European equities end strong year with losses
It was a bullish year for the stock markets in 2021 – Copyright AFP / File JOHN THYS
European stock markets closed lower on Friday, the last trading session of 2021 – a year of strong gains overall as economies recovered despite ongoing restrictions caused by the coronavirus pandemic.
The London benchmark FTSE 100 fell 0.3% in a shortened trading session ahead of the New Year.
It has climbed more than 14% from 2021.
The Paris CAC 40 index climbed nearly 29% this year, its best performance in over 20 years.
Germany’s DAX ended its year on Thursday, having jumped nearly 16% in 2021.
“As we look to 2022, questions about inflation, growth and the… pandemic remain with us, as the outlook for monetary policy is clouded by the potential for further (central bank) rate hikes. over the next several months, “noted Chris Beauchamp, chief market analyst at IG Trading Group.
“Overall, it still seems reasonable to expect further gains for equities, but with perhaps less of the exuberance we have seen in 2021.”
The euro fell more than 7% against the dollar in 2021, its worst performance in six years, as the Federal Reserve cuts its huge stimulus package and signals rate hikes in the coming months.
Oil prices fell about 2% on Friday, after jumping more than 50% this year following a strong rebound in demand for crude after a dismal pandemic in 2020.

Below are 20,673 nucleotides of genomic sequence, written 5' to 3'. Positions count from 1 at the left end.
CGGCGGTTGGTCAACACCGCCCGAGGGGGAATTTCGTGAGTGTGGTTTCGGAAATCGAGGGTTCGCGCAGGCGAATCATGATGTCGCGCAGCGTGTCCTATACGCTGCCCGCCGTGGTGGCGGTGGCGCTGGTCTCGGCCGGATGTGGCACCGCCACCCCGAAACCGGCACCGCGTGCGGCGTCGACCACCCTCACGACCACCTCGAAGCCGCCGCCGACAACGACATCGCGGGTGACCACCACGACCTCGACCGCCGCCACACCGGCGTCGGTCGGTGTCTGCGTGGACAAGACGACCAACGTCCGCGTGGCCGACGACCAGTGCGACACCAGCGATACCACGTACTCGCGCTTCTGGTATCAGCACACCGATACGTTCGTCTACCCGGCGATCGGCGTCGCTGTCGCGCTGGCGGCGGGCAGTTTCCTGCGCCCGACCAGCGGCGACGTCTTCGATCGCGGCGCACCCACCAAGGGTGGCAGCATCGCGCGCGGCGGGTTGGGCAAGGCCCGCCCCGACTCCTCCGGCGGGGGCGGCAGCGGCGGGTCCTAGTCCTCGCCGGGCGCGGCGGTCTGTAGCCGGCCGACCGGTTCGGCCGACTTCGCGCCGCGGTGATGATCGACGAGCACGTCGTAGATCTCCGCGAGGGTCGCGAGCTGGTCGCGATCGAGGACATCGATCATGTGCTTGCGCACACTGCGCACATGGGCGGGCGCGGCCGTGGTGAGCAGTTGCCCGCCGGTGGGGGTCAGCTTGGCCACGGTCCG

In Asia, the main Hong Kong stock index ended with gains on Friday as the rise in Chinese tech stocks helped it shed a weak overnight lead on Wall Street.
The benchmark Hang Seng closed more than one percent on a day many Asian exchanges – Indonesia, Japan, South Korea, Taiwan and Thailand – were closed for public holidays.
The Hang Seng was the world’s worst performing major indicator in 2021, down around 14%.
It follows a difficult year for many Chinese tech giants, who have been battered by Beijing’s drive to restrict their influence.
– More modest 2022? –
Global stocks struggled to make gains in the last week of the year as markets weighed on government efforts to limit the health and economic effects of the latest wave of Covid-19 rapidly spreading.
The Omicron variant has led to new cases of Covid-19 being recorded globally, but markets have remained optimistic in light of research suggesting that the health effects will be milder than with previous variants.
“Concerns about the Omicron variant have subsided, but the speed of its spread is tempering sentiment,” analysts Charles Schwab wrote.
And Jason Pride, chief investment officer for private wealth at Glenmede, told Bloomberg Television:
“As we look to 2022, the gains are likely to be more modest than they have been over the past year.”
Offering reasons for optimism, he added: “We are still recovering from the pandemic.”
– Key figures around 1:00 p.m. GMT –
London – FTSE 100: DOWN 0.3% to 7,384.54 points (close)
Paris – CAC 40: DOWN 0.3% to 7,153.03 (closing)
EURO STOXX 50: DOWN 0.2% to 4,298.41 (closing)
Tokyo – Nikkei 225: closed for public holidays
Hong Kong – Hang Seng Index: EN up 1.2% to 23,397.67 (close)
Shanghai – Composite: EN up 0.6% to 3,639.78 (close)
New York – S&P 500: DOWN 0.3% to 4,778.73 (close)
Euro / dollar: up $ 1.1328 from $ 1.1320
Pound / dollar: DOWN to $ 1.3483 from $ 1.3499
Euro / pound: UP to 84.00 pence from 83.85
Dollar / yen: up to 115.11 yen from 115.09 yen
North Sea Brent: DOWN 1.9% to $ 78.05 per barrel
West Texas Intermediate: DOWN 1.9% to $ 75.51 per barrel